Record advance sales, highest in the history of the company, will keep all U.S. Shoe Corporation factories in full production for the balance of the year, according to a news release by the Corporation’s offices in Cincinnati. At present, U.S. Shoe has 10 factories in operation and next month completion of the company’s 11th plant at Osgood will raise production capacity to over 30,000 pairs a day, the largest exclusive women’s shoe production in the entire shoe industry.


The little black bag and the stethoscope of local physicians will be put aside for four days this month while the doctors meet their friends and colleagues in Indianapolis for the centennial convention of the Indiana State Medical Association. The 100th meeting will be held September 26th-29th in the capital city’s Murat Temple. Dr. L. H. Bear, Vevay, is the official delegate from this area.

A baby son was born Friday morning, September 9th, to Mr. and Mrs. Raymond Gaudin at King’s Daughters’ Hospital, Madison. He weighed 7 pounds, 6 3/4 ounces and has been named Bernard Ray.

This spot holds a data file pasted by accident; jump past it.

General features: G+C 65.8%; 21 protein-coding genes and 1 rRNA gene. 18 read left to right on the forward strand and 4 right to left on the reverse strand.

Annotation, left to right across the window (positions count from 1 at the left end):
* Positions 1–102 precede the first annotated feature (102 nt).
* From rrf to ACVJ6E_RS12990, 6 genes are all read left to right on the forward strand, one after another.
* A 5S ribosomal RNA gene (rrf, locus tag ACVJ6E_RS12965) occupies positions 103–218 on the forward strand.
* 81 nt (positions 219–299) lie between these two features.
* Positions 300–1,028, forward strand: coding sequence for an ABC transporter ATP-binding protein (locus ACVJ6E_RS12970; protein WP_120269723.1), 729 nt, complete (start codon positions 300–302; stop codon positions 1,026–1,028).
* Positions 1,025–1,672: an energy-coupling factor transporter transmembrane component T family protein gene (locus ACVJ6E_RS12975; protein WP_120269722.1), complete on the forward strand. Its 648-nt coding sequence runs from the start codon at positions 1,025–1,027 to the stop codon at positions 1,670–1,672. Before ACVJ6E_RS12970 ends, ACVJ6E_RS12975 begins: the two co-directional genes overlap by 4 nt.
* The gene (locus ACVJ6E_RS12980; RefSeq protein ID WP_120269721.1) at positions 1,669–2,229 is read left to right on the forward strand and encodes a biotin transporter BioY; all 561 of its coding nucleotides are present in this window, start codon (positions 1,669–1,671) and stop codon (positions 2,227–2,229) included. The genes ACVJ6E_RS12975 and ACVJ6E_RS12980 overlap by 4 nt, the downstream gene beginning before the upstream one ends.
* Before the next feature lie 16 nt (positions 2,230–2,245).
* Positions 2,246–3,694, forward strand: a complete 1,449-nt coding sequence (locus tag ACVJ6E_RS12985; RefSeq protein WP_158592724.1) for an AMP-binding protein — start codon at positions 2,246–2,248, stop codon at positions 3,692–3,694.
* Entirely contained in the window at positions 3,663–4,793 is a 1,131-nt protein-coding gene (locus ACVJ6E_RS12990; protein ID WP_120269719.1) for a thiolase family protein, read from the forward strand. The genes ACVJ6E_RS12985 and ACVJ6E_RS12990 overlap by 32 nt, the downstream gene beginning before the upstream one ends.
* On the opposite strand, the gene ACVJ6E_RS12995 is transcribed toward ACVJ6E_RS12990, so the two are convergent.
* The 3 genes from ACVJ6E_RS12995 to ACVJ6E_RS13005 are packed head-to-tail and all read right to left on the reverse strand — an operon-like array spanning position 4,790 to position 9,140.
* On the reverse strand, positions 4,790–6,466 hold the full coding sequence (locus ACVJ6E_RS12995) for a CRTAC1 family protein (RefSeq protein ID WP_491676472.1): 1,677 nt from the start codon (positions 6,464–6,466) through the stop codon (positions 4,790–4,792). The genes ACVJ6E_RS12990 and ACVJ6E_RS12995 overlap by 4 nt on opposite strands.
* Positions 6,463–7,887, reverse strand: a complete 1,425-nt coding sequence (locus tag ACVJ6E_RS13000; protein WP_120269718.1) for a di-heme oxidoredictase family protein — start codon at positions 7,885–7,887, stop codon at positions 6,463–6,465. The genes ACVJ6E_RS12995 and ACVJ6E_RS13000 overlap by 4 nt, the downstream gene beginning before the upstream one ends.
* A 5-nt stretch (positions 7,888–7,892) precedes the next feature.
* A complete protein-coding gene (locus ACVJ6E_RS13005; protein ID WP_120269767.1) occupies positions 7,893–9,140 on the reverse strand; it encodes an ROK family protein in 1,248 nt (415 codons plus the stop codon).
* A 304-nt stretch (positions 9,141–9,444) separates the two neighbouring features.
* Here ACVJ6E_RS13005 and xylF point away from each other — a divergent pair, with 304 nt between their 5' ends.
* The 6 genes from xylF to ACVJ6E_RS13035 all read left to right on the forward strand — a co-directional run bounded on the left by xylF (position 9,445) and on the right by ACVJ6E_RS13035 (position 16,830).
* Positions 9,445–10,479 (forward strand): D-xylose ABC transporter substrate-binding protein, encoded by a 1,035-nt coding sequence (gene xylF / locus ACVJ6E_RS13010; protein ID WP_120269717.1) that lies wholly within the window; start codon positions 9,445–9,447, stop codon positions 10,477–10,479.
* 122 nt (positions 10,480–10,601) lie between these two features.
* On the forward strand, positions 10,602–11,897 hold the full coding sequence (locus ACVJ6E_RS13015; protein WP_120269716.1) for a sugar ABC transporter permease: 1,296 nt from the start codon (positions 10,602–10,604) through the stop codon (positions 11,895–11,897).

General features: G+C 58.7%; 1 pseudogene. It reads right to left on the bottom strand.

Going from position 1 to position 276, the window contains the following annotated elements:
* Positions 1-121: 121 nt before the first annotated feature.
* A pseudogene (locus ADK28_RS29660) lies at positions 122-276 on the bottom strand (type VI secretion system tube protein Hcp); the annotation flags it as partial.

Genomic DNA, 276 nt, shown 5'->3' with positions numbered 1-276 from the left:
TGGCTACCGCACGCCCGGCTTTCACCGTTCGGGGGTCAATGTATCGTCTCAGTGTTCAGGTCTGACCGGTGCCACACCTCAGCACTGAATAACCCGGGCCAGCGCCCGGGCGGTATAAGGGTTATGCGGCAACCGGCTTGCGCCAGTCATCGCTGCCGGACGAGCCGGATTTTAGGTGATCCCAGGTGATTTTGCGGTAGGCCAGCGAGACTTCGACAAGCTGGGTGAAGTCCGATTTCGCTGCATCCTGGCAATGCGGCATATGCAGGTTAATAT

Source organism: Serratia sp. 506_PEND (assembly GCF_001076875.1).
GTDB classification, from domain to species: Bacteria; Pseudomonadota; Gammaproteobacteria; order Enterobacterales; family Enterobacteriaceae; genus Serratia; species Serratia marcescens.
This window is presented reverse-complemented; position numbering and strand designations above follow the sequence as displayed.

A baby daughter was born to Mr. and Mrs. Robert Beach of near Braytown on Sunday, September 11th. She has been named Dorothy Mae and weighed 7 1/2 pounds.


Miss Mabel Florence Twineham, cream station operator at Fairview, died in the Madison hospital Monday following a week’s illness.

Eveline Banta, aged 13, daughter of Ira Banta of Vevay was drowned in the Ohio River Sunday afternoon near the Madison Cotton Mill.

Fire started by explosion of a coal heater caused considerable damage in the basement of the home of Mr. and Mrs. James K. Danglade Wednesday afternoon.

The “Back to School” movement started here Monday with 232 pupils enrolled in the high school and 170 in the grades. Patriot reports 110 enrolled in its high school with a total enrollment of 377.

A nine-pound daughter was born Friday to Mr. and Mrs. Theodore Bright of Bennington.

A seven-pound son, Donald Richard was born Saturday at the Madison hospital to Mr. and Mrs. Austin T. Funk.